Rich & Aromatic
I grew up with a mother who cooked an Indian dinner at least 4 days a week. While most people would consider this a luxury I found it boring. At home, we regularly ate vegetables that we couldn’t get from a local grocer and consumed dried herbs and spices that we brought from India. I like to think that growing up in that household made me quite adventurous to try new things.
Wherever I travelled, the grocery store would always be the places I would visit first. It’s a beautiful representation of the cultural, history and geography. The packaging was a creative aspect that I adored so much too. Then with moving to the UK for graduate school and subsequently for work, I found that my taste and flavors catered to what was authentic and available of where I would live. Now my pantry includes pâté and regional cheese as well as unique relishes and baked goods.
Since my changing palate is quite a unique one, my friends and family claim that I have certain taste for things. Insert the term “mughlai,” which refers to the cuisine of the Mughal Empire from Medieval India. Their dishes were made of the most indulgent ingredients like pistachio, dates, figs and pomegranats. Sweets were adorned with gold flakes and rose petals. Presentation and aromas were rich! They had a “certain taste” that made their flavors and combinations stand out and differ from the rest of the world. Combining history and luxury we create a “certain taste” that gives us an understanding of the Mughlai heritage adapted into a roast chicken. This roast chicken sits at a crossroad between what is new world and what is old. I’m excited to take the simplest roast chicken recipe concept and elevate it with a flavor profile that my family and I always enjoyed and ranked highly.
If you’re someone who enjoys a roast chicken for comfort on the weekend like most British do, then you will thoroughly enjoy this roast chicken recipe. This roast chicken recipe builds on flavors and plays with the spices at different heat points. You’ll see in the method that we add the spice mix layer by layer as the chicken cooks at different stages. This adds different aromas, picks up smokiness, and maintains a floral essence.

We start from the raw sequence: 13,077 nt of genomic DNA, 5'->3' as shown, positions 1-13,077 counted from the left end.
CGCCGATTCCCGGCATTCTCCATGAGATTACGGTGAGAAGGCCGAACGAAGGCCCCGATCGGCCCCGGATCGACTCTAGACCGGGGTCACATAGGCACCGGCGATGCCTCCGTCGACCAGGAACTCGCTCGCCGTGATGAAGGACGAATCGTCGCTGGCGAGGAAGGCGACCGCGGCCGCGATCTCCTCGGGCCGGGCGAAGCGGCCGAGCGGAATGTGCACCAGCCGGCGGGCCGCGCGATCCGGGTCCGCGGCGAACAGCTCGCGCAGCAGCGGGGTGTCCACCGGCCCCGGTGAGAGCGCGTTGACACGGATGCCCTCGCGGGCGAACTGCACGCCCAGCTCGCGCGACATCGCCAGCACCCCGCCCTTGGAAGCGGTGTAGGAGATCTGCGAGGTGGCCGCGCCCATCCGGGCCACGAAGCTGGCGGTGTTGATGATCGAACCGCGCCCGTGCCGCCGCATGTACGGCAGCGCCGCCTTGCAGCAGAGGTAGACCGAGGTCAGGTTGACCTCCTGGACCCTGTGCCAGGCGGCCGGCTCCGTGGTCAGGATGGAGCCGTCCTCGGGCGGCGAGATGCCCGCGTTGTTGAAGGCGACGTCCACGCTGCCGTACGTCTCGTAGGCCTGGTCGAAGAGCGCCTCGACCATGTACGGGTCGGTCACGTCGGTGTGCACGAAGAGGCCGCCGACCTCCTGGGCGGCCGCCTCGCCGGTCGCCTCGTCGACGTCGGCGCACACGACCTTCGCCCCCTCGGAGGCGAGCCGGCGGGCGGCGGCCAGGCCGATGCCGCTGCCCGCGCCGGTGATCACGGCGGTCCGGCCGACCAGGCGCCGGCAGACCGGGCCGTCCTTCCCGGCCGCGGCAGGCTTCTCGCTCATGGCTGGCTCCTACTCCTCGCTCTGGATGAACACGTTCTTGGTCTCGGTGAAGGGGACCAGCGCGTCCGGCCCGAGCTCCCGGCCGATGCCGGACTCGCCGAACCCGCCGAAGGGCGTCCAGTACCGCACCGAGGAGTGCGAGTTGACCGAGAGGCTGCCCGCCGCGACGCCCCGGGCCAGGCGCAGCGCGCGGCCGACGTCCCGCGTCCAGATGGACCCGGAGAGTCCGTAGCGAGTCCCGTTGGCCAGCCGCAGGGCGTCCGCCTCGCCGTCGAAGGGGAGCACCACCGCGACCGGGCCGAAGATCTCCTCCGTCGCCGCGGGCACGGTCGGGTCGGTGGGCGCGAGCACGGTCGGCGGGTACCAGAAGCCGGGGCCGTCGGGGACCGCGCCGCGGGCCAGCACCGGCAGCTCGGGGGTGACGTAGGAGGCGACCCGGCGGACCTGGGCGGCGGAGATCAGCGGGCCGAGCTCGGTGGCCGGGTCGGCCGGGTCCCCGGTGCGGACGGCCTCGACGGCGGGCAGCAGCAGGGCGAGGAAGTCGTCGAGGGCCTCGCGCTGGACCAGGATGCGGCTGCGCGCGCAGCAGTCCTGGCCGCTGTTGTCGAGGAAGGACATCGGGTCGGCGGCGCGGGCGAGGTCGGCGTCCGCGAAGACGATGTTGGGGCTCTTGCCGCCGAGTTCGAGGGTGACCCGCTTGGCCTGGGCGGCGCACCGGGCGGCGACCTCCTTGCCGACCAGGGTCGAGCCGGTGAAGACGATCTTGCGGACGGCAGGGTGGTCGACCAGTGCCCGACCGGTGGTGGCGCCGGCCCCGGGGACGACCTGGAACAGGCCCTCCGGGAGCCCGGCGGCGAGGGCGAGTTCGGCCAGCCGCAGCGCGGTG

A touch of spice, sweetness, richness and deep flavor.
- 1 whole chicken (3-4 lbs.) cut into 8 pieces
- 3-5 tbs ghee
- 1 large onion, quartered
- 6 garlic cloves
- 1 inch ginger
- 2 cardamom pods
- 3 cloves
- 1/4 tsp ground cinnamon
- 1/2 tsp turmeric
- 1/2 tsp fennel seeds
- 1 tsp coriander powder
- 1/2 tsp red chili powder
- 1/2 tsp garam masala
- salt and pepper to taste
- 2 sweet potatoes, 1-inch slices
- 2 red onions, quartered
In a mortar and pestle, roughly mix the garlic, ginger, cardmom pods, cloves, cinnamon, turmeric, fennel seeds, coriander powder, red chili powder, and garam masala. The consistency should be a rough paste. Marinade the chicken
Preheat the oven to 450F. Add a bit of ghee or olive oil to a baking dish and wait until it’s hot. Add the chicken to the roasting pan and turn the chicken pieces around a couple of time in the fat. Leave it skin side up. Sprinkle with salt and pepper and return the pan to the oven.
After the chicken has cooked for 15 minutes, add about 1/4 of the spice mixture over it and turn the pieces. Sprinkle on another quarter of the spice mixture and roast for another 10 minutes.
Turn the chicken over skin side up again and arrange the sweet potatoes and onions below the chicken. Add another quarter of the spice mixture, and cook until the chicken is done (you will see clear juices if you make a small cut in the meat near the bone) a total of 30-40 minutes at most. Garnish with the fresh chopped coriander and skim excess fat from the pan juices if necessary; serve, with some of the juices spooned over the meat and vegetables.